Ghent University presented an innovative idea to create a home that could be easily transported and assembled by a homeowner for the 2011 Solar Decathlon. They utilized simple design and called it the E-Cube.
The E-Cube was the first Solar Decathlon entry from the Belgian university. They had the goal to create an affordable home that could be easily built from a few boxes. (It is strikingly similar to the process of getting furniture at an IKEA store: purchase the furniture in boxes, then take it home and assemble it.) By keeping the process of building a home easy and affordable, it allows someone without heavy construction skills the ability to build and have a home, ideally – without having to be dependent on a financial institution. It could be the ultimate DIY housing solution.
It’s an ideal ‘plug-and-play’ concept that dominates the consumer electronic market. The University of Ghent simply applied the concept to housing.
This is exciting because of the current difficulties in obtaining home financing. It has become prohibitive for many potential new home owners while the expensive undertaking of financing a house is also hindering overall economic buoyancy and recovery.
Because the E-Cube home can be built in stages, it gives the consumer the option to upgrade to different finishes or utility systems as funds allow. The concept of this house would be a welcome addition to the current housing market.
For example, the enterprising new homeowner can customize and elect to add additional features like solar panels, custom finishes and additional rooms to the home as funds allow.
The home can be easily transported because of the uniform and compact nature of both the cement fiber siding panels and the equally sized windows.
It ships in three large containers and can be assembled by the average person with common hardware tools like a screwdriver and hammer. Once done with the outer shell, the configuration inside the house can also be assembled.
The team estimated that the E-Cube home could be fully assembled in a few days. This brings back the idea of raising a house, where neighbors once came together to raise the frame of the house. Instead of hiring construction crews to build the different stages of a house, once the taps are set and the foundation done, enterprising neighbors could join together to help each other build and snap together their neighborhood.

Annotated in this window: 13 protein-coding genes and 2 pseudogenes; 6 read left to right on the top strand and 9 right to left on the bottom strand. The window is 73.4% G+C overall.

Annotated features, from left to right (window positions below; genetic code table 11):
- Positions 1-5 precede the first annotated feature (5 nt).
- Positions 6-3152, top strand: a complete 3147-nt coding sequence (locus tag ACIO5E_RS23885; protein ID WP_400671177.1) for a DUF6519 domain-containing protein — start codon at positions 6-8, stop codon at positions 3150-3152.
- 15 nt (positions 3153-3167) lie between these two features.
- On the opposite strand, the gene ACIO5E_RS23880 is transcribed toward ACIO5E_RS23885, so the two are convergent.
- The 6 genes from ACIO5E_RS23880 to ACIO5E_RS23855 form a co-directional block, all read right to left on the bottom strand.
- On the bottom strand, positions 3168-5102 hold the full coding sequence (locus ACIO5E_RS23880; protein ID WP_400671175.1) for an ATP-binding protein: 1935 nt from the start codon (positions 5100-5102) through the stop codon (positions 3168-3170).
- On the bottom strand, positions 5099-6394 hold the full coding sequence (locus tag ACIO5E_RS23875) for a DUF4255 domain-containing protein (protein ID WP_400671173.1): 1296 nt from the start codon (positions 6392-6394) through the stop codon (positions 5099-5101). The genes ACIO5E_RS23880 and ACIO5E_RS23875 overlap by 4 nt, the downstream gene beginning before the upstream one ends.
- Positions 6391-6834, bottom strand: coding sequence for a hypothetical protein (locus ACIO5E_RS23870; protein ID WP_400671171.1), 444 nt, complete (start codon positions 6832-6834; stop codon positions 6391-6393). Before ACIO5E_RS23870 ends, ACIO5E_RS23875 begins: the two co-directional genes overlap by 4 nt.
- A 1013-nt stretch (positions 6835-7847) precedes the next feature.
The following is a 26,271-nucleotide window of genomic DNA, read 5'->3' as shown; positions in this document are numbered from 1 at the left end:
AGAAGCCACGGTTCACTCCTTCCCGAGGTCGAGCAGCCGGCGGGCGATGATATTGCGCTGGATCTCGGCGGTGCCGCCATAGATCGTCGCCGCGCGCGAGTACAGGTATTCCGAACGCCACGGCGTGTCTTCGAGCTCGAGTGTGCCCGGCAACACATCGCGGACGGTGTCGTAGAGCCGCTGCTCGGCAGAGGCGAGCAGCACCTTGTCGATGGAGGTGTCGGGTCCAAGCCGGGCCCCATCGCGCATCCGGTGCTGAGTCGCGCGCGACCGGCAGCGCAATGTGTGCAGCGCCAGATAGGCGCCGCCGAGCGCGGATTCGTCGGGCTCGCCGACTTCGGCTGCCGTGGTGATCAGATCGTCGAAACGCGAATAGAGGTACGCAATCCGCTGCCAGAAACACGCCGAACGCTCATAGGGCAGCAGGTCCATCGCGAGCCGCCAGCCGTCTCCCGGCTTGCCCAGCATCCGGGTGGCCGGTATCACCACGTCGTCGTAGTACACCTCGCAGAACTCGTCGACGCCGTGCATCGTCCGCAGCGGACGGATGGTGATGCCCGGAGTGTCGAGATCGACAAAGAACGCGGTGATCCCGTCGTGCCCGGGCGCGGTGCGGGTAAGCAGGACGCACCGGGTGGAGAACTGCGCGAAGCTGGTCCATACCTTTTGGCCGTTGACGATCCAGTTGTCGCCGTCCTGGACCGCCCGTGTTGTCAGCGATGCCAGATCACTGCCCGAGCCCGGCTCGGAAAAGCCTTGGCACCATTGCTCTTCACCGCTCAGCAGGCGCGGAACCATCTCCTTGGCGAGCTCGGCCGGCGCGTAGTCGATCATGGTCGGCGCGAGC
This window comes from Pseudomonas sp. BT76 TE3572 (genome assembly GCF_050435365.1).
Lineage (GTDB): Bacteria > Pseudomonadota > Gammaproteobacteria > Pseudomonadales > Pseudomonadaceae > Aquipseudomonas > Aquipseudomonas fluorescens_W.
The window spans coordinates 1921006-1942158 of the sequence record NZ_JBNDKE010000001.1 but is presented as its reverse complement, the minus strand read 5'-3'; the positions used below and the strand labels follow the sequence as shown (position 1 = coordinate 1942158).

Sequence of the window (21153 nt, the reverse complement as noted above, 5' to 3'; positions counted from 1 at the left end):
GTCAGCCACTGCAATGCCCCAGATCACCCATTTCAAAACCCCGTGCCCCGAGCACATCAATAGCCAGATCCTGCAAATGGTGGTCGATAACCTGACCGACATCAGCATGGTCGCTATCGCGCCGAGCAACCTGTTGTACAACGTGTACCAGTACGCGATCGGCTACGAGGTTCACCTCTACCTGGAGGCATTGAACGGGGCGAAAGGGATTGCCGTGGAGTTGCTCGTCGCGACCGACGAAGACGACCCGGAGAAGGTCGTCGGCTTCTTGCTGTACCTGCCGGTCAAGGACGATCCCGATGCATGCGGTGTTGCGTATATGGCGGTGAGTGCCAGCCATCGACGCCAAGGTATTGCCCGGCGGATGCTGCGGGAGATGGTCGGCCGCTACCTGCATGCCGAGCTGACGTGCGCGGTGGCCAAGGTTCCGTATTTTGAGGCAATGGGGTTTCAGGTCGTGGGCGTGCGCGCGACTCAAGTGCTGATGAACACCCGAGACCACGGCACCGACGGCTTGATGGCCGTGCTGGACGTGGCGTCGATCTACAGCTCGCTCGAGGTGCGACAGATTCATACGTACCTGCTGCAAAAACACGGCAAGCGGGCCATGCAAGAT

The Interior Space
The home features a large interior space divided by – drum roll - an industrial pallet racking system, otherwise known as industrial shelving.
It is used to support the second floor, that consists of a bedroom and bathroom.
This type of building material has already been accepted within Belgium’s building code.
The use of shelving to create the second floor allows the homeowner to quickly assemble it by snapping or placing the beams and floors into place, without the use of heavy machinery.
The electrical system has also been integrated into the ‘snap-into-place’ assembly process allowing for a relatively simple electrical installation process.
The metallic nature of the house gives it a modern, industrial feel.
The large windows located throughout the building allow for natural light to fill the house.
The windows were triple glazed and had shade coverings located on the outside of the house. Their operation can be controlled by a smart phone app, allowing for simple home control.
While this home is not specifically by-the-book passive solar, it was built with the Passive House Standard, that requires a building to have a tight, insulated envelope that allows the house to use less energy than a conventional heating and cooling system.
The team included innovative energy saving aspects like phase change materials – although I’m not quite sure where they were located. It would have also been interesting to know how they insulated the structure. (What’s behind the panels?!?)
The home featured a small and efficient kitchen.
Notice the washer and dryer tucked under the right hand side of the kitchen counter.
This type of configuration makes the installation of the water supply systems more efficient by keeping the plumbing in close proximity, without long pipes and hot water runs.
The solar photovolatic (PV) panels that supply the home with solar based electricity are tucked away on the top of the house, fixed on the flat roof.
Even with its solar panels, the E-Cube was one of the most affordable homes in this year’s Solar Decathlon, tying for first place and getting the full 100 points in the Affordability category.
Overall, the idea of a an ‘snap-into-place’ house is a great one. This would be a welcome addition to the affordable housing market to supplant the long, rectangular ‘mobile home’. While ‘mobile homes’ are affordable, they are typically built to only last about 10 – 15 years.
The goals of making a house that is affordable, accessible, efficient, easily assembled and customizable are noble ones indeed.
Great job to the team from Belgium who traveled over the Atlantic to participate in the 2011 Solar Decathlon.
The Photo Gallery
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The team tied for first place in the Affordability category and also scored well in the home entertainment category, with a 5th place finish. Overall, the team placed in 16th place in the 2011 Solar Decathlon.
Take a look at the video and links below for more information on the E-Cube.
Ghent University’s Website for the E-Cube Home: solardecathlon.ugent.be/en
See the original model of the E-Cube entered into the 2011 Solar Decathlon.
Solar Decathlon Main Website: solardecathlon.gov